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 The Pacific Science Board

Although ornithological observations have not been the main object of any pliase of our work on the Northern Marshall Islands, numerous notes on birds have accumulated which are here placed on record, The birds were identified by use of Ernst Mayr's "Birds of the Southwest Pacific!' and the names used here are mostly those accepted by Mayr in that work. UnIortunately it was impractical to document these records with specin?ens. The sight observations presented should therefore be acceprcd with some reservations.

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Call Number: [EL]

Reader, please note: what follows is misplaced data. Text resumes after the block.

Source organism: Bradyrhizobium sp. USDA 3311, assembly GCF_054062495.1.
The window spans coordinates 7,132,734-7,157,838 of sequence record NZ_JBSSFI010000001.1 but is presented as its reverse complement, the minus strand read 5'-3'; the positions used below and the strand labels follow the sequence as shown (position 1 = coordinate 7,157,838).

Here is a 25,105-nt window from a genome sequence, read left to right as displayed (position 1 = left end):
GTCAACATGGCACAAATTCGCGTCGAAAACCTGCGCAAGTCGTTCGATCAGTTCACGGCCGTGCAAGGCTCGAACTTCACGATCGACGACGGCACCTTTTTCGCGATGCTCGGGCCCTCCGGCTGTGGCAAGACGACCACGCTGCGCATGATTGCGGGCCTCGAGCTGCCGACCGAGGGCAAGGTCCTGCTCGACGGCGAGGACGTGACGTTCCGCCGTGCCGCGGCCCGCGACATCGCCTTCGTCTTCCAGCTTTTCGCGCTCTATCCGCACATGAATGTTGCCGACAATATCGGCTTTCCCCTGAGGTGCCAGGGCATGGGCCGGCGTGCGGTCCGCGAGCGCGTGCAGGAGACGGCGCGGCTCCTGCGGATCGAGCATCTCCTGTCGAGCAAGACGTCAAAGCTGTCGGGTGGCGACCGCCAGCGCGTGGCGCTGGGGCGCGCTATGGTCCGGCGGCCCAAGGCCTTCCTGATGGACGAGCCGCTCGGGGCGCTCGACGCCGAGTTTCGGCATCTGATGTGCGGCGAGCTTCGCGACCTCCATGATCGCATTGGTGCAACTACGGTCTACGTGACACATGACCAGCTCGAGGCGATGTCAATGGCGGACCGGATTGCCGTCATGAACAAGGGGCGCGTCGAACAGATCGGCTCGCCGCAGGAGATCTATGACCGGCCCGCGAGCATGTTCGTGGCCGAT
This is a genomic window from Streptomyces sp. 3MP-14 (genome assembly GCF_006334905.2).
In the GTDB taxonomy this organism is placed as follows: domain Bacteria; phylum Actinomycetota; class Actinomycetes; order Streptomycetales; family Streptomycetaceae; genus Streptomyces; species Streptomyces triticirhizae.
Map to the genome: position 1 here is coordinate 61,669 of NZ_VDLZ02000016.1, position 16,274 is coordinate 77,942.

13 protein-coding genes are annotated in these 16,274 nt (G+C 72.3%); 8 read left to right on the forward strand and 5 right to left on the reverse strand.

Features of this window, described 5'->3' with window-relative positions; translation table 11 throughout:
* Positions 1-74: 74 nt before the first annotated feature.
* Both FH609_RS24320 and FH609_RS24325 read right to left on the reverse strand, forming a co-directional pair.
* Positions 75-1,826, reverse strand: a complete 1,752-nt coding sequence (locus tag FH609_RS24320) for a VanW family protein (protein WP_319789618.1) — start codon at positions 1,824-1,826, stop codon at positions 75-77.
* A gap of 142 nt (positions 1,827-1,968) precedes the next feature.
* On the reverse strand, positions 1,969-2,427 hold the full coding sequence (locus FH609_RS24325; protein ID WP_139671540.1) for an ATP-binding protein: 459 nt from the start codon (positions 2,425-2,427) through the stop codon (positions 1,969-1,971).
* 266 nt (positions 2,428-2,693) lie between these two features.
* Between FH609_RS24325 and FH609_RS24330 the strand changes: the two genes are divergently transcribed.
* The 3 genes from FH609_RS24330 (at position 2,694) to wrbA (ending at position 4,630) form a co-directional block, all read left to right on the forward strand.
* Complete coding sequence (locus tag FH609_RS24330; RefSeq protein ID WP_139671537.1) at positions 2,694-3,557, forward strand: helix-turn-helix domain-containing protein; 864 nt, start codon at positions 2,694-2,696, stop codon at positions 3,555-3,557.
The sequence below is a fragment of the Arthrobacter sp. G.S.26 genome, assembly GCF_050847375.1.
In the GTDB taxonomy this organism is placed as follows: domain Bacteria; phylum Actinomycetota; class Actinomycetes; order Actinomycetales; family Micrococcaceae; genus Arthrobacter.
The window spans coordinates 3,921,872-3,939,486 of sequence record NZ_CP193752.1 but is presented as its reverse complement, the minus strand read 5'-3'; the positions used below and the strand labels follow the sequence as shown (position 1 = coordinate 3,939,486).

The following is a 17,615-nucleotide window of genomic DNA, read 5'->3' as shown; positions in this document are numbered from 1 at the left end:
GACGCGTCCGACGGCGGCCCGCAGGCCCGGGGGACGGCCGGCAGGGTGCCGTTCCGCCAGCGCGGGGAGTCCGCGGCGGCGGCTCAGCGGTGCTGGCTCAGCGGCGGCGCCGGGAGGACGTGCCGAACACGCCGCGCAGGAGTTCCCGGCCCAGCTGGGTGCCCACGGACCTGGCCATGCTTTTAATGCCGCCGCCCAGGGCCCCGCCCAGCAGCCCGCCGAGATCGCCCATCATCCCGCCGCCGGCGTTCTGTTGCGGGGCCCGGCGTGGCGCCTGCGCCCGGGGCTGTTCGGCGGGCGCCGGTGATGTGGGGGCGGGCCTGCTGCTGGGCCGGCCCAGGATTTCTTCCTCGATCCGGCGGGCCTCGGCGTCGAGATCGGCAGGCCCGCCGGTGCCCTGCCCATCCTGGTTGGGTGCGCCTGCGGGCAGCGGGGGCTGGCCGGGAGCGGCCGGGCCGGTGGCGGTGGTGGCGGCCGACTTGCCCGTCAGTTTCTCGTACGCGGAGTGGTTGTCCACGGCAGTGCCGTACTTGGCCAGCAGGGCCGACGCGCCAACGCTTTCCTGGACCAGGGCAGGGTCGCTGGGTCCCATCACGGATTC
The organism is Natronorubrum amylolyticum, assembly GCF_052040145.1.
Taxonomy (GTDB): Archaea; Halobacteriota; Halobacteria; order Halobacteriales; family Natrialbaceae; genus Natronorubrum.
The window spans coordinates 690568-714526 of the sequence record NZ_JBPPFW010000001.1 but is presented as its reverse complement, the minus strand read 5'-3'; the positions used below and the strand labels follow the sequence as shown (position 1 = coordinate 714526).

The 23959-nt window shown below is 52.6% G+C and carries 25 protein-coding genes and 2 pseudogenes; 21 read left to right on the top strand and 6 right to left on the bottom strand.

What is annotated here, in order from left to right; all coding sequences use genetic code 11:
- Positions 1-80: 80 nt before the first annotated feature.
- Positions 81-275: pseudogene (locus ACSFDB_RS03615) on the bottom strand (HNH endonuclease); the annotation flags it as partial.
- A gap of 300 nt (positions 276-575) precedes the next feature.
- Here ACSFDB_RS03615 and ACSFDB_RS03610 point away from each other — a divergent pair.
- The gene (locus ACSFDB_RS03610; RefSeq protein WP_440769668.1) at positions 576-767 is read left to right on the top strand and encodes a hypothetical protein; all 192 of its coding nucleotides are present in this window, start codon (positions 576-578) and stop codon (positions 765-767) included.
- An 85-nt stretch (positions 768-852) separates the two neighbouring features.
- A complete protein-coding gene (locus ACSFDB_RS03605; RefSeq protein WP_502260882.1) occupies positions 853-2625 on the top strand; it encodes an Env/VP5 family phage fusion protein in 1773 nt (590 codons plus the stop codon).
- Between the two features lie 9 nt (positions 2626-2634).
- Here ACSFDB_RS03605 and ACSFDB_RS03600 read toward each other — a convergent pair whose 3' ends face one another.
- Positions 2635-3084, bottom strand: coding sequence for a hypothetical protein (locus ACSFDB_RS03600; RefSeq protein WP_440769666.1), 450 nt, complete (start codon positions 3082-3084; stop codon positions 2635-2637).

Smithsonian Institution

Kwajalein is a crescent-shaped atoll that lies between 09°25' and 08°40'N and between 166°50' and 167°45'E, near the center o£ the western (Ralik) chain of the Marshall Islands (Figure 1). Composed of more than 90 islets, largely uninhabited, Kwajalein Atoll extends about 75 miles from southeast to northwest. It has a land area of about 6 square miles (3,854 acres) (Global Associates 1987), an increase of about 263 acres over the original area that was brought about by filling of land on Kwajalein, Roi-Namur, and Meek Islands.

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